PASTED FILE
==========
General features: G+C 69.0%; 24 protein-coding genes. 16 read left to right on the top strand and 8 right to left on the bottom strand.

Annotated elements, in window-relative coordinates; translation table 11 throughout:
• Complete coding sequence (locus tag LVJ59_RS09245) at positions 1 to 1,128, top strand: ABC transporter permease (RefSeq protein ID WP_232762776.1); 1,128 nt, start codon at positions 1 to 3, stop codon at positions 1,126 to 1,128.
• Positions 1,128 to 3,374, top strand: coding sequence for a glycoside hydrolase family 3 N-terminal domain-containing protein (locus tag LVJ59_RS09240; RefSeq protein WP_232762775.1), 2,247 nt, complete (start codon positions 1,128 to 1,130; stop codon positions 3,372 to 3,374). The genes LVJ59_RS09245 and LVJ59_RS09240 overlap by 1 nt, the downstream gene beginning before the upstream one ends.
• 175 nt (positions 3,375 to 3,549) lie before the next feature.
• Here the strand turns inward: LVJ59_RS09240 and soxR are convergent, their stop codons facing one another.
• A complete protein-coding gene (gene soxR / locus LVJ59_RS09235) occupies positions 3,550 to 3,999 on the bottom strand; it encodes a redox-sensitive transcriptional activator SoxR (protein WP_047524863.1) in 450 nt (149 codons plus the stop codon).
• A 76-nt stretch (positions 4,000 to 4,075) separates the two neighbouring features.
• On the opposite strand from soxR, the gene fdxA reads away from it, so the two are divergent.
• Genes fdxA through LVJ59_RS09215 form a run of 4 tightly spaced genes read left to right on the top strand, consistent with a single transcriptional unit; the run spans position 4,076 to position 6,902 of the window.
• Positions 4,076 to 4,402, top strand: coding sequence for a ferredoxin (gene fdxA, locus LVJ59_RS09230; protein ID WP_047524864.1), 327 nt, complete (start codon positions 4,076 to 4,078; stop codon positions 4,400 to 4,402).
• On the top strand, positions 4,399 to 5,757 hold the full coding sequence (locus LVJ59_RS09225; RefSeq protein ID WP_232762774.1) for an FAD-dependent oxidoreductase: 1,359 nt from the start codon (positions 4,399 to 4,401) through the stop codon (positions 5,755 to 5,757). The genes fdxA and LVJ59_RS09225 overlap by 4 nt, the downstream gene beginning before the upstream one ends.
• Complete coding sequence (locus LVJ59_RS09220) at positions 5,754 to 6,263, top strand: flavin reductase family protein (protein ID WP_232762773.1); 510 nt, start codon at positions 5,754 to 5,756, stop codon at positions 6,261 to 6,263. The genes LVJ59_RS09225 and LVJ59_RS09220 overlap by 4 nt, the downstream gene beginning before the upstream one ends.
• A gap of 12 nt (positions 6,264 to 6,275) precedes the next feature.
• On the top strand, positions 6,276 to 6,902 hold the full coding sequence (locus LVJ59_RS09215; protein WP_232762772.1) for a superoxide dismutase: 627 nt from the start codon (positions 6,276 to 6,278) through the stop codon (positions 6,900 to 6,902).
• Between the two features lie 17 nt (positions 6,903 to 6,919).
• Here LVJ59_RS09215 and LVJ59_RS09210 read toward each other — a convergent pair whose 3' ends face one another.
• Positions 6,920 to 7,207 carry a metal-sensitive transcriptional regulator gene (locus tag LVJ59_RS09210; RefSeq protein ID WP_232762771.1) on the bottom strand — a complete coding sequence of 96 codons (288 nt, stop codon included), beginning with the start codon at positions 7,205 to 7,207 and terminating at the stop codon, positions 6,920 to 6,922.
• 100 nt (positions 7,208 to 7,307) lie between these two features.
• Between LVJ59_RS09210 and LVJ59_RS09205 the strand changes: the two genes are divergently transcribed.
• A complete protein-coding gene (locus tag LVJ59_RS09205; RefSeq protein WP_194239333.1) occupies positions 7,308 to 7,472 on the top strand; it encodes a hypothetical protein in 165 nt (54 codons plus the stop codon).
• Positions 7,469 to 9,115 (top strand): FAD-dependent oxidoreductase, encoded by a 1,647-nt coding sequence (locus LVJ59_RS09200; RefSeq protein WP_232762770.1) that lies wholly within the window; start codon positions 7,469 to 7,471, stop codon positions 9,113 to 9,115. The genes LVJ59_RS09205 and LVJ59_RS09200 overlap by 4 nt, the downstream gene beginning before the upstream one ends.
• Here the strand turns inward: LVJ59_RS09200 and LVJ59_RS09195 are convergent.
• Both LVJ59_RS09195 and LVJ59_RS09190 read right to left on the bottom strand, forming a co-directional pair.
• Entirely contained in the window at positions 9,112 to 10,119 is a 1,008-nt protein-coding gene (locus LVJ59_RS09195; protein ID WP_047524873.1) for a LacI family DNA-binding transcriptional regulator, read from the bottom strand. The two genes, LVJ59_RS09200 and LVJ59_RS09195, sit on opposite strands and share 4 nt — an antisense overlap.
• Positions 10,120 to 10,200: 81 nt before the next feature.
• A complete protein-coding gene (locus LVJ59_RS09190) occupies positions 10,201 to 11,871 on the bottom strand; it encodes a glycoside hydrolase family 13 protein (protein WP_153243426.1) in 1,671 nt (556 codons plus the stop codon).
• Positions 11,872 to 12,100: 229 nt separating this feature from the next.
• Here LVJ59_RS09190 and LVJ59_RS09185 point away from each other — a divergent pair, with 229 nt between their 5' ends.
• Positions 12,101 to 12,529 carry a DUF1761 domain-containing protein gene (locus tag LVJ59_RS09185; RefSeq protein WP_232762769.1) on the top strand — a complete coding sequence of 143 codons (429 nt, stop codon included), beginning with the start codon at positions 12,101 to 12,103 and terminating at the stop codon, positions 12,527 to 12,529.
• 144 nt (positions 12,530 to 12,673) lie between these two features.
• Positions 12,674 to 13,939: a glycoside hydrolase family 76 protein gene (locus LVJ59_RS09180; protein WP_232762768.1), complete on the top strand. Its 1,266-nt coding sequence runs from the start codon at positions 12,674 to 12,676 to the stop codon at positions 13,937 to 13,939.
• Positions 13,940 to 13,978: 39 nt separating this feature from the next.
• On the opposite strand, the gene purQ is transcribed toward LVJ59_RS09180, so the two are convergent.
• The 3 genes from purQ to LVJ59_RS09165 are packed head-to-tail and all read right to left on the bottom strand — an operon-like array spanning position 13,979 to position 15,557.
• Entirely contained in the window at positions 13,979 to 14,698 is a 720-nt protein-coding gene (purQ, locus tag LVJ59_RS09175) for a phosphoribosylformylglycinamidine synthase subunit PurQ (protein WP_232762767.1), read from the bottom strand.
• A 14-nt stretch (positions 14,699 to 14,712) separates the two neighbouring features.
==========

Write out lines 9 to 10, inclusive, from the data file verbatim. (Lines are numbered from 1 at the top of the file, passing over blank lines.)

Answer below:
• On the opposite strand from soxR, the gene fdxA reads away from it, so the two are divergent.
• Genes fdxA through LVJ59_RS09215 form a run of 4 tightly spaced genes read left to right on the top strand, consistent with a single transcriptional unit; the run spans position 4,076 to position 6,902 of the window.